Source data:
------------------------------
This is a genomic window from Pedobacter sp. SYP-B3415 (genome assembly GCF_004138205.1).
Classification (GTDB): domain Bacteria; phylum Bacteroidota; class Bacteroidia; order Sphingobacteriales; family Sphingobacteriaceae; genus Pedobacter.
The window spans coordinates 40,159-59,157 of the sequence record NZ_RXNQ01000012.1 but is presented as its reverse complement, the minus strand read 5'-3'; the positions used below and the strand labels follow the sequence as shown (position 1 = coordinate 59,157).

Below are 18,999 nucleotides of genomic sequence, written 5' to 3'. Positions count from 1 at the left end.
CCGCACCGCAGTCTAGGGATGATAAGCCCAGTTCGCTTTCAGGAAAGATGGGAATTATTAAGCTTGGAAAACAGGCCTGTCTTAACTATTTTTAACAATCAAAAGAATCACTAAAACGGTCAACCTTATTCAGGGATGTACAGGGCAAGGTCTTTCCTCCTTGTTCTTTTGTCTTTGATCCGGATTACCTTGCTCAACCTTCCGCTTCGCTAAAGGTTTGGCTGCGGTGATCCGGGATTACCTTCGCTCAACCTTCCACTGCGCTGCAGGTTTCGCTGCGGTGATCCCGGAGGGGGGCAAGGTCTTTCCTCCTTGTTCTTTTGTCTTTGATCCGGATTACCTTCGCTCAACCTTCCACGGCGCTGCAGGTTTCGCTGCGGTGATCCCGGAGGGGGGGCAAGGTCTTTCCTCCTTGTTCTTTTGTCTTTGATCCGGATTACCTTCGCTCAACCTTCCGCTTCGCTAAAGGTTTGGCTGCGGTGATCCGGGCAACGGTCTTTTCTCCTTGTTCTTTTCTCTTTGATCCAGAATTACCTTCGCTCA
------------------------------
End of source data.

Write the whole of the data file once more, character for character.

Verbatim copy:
This is a genomic window from Pedobacter sp. SYP-B3415 (genome assembly GCF_004138205.1).
Classification (GTDB): domain Bacteria; phylum Bacteroidota; class Bacteroidia; order Sphingobacteriales; family Sphingobacteriaceae; genus Pedobacter.
The window spans coordinates 40,159-59,157 of the sequence record NZ_RXNQ01000012.1 but is presented as its reverse complement, the minus strand read 5'-3'; the positions used below and the strand labels follow the sequence as shown (position 1 = coordinate 59,157).

Below are 18,999 nucleotides of genomic sequence, written 5' to 3'. Positions count from 1 at the left end.
CCGCACCGCAGTCTAGGGATGATAAGCCCAGTTCGCTTTCAGGAAAGATGGGAATTATTAAGCTTGGAAAACAGGCCTGTCTTAACTATTTTTAACAATCAAAAGAATCACTAAAACGGTCAACCTTATTCAGGGATGTACAGGGCAAGGTCTTTCCTCCTTGTTCTTTTGTCTTTGATCCGGATTACCTTGCTCAACCTTCCGCTTCGCTAAAGGTTTGGCTGCGGTGATCCGGGATTACCTTCGCTCAACCTTCCACTGCGCTGCAGGTTTCGCTGCGGTGATCCCGGAGGGGGGCAAGGTCTTTCCTCCTTGTTCTTTTGTCTTTGATCCGGATTACCTTCGCTCAACCTTCCACGGCGCTGCAGGTTTCGCTGCGGTGATCCCGGAGGGGGGGCAAGGTCTTTCCTCCTTGTTCTTTTGTCTTTGATCCGGATTACCTTCGCTCAACCTTCCGCTTCGCTAAAGGTTTGGCTGCGGTGATCCGGGCAACGGTCTTTTCTCCTTGTTCTTTTCTCTTTGATCCAGAATTACCTTCGCTCA